Reward, proportionably to the heigth of his Pleasure in reading, he should hold himself oblig’d to give him more than he had: Withal he sent an invitation to the Poet, to see him at those hours, in which he would be most at leasure. After this Mr. Spenser, by degrees, so far gain’d upon him, that he became not only his Patron, but his Friend too; entred him at Court, and obtain’d of the Queen the Grant of a Pention to him as Poet Laureat: But in this, his Fate was unkind; for it prov’d only a Poetical Grant, the payment, after a very short time, being stopt by a great Councellour, who studied more the Queen’s Profit than her Diversion, and told Her, ’twas beyond Example to give so great a Pention to a Ballad-maker.
For the Tyndale family, friends and neighbours of John Aubrey, see David Tylden-Wright, John Aubrey: A Life, London, 1991, pp. 133-4. The first name of this member of the family, probably a son of Thomas (1588-1671) and Dorothy, and brother of Stafford Tyndale, seems not to be known.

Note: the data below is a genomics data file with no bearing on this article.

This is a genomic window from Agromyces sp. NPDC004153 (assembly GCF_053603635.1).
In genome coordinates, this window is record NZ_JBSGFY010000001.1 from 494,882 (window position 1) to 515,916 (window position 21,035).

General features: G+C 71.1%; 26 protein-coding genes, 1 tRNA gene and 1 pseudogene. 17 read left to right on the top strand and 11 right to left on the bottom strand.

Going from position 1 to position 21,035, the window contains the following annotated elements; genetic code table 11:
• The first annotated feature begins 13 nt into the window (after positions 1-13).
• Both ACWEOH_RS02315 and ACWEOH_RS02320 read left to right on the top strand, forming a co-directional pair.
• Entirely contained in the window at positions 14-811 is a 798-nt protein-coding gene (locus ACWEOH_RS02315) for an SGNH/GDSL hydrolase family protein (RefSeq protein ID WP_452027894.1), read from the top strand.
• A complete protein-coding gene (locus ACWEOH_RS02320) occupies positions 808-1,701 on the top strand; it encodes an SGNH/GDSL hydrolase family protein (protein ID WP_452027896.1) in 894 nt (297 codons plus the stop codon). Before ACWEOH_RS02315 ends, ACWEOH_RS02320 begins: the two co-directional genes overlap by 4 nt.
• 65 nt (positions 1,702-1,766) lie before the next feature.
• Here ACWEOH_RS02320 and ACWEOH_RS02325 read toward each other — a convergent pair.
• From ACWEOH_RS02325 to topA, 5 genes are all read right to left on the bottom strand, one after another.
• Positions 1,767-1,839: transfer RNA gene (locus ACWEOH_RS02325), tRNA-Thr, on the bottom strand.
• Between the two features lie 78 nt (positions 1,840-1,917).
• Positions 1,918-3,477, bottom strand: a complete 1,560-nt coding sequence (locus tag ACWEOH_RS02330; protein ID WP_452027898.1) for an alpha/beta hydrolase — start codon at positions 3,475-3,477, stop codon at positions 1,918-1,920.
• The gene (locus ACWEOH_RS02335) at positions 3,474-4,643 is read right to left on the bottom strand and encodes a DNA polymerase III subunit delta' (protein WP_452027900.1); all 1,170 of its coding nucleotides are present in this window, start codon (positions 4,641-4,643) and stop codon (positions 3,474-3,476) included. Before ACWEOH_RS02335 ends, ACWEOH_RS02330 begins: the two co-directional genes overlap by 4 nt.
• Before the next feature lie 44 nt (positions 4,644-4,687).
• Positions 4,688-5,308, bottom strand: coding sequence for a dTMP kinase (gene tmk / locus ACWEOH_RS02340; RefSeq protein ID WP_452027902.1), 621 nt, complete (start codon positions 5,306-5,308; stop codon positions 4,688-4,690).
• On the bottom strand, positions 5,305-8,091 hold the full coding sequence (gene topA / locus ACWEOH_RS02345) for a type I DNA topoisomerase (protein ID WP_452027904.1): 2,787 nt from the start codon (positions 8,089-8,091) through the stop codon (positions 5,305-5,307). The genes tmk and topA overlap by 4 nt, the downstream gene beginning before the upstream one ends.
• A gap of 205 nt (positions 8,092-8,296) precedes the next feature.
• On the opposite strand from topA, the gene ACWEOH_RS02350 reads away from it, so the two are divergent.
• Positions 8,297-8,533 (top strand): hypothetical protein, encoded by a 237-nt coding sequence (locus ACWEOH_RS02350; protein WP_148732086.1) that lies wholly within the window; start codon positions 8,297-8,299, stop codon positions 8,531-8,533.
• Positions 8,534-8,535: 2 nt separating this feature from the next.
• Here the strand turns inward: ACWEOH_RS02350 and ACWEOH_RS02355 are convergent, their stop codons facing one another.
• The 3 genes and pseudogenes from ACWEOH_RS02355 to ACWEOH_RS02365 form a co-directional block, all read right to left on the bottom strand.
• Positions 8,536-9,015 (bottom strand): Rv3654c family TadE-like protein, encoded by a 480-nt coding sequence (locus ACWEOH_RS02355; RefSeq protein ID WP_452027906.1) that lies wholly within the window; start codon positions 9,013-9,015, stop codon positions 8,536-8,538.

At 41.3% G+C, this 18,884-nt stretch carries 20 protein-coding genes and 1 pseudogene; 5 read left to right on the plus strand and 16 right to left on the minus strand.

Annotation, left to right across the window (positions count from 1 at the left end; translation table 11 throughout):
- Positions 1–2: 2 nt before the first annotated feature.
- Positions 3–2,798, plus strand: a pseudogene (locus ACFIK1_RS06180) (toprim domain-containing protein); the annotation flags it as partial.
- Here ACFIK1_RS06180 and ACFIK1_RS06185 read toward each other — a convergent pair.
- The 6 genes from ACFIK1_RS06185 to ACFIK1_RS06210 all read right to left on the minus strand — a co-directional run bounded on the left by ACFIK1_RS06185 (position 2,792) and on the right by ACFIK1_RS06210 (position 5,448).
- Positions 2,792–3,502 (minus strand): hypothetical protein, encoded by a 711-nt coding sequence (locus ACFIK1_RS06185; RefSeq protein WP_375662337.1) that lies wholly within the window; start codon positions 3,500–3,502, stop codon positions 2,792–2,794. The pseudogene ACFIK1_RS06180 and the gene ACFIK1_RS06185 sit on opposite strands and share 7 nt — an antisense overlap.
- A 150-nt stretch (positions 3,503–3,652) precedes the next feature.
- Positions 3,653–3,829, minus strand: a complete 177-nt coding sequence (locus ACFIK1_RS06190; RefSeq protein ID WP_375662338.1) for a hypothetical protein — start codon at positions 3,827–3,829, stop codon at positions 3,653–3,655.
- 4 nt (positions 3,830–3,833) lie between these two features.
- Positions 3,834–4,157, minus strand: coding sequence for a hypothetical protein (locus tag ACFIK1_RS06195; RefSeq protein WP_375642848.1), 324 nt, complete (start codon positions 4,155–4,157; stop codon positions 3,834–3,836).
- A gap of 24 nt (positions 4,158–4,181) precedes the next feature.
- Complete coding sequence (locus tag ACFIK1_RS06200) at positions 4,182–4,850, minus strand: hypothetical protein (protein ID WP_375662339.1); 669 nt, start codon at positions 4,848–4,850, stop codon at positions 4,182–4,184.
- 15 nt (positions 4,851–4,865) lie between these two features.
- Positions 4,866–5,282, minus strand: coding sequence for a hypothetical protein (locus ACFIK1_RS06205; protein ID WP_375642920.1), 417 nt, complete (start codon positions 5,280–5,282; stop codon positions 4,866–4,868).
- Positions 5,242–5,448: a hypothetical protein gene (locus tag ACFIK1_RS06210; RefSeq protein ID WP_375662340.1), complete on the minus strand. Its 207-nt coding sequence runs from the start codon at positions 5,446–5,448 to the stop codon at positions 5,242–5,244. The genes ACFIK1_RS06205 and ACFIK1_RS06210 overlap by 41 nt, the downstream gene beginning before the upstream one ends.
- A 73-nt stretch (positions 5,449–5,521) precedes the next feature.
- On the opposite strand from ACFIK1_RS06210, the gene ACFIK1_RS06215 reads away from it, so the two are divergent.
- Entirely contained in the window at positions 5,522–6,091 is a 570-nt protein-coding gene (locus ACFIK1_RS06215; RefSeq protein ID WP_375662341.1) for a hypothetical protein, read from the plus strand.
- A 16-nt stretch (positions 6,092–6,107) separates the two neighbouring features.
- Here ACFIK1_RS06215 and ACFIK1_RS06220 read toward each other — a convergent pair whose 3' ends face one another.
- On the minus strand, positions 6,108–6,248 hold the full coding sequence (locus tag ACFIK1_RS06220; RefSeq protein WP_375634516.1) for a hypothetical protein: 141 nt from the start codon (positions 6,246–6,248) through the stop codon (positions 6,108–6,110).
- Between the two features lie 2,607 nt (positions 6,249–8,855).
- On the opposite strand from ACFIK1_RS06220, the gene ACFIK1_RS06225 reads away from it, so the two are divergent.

The idea that such a ‘key’ can or should be provided is rejected by ‘Philophilippos’ (No. 61).
I wishe I could give you the key you desire, but all I know of it is not worth anything; though conversant amongst his relations, could learne noe more then Pamela’s being my lady Northumberland, 1 Philoclea my lady Rich, two sisters, the last beloved by him, upon whose account he made his Astrophell and Stella; Miso,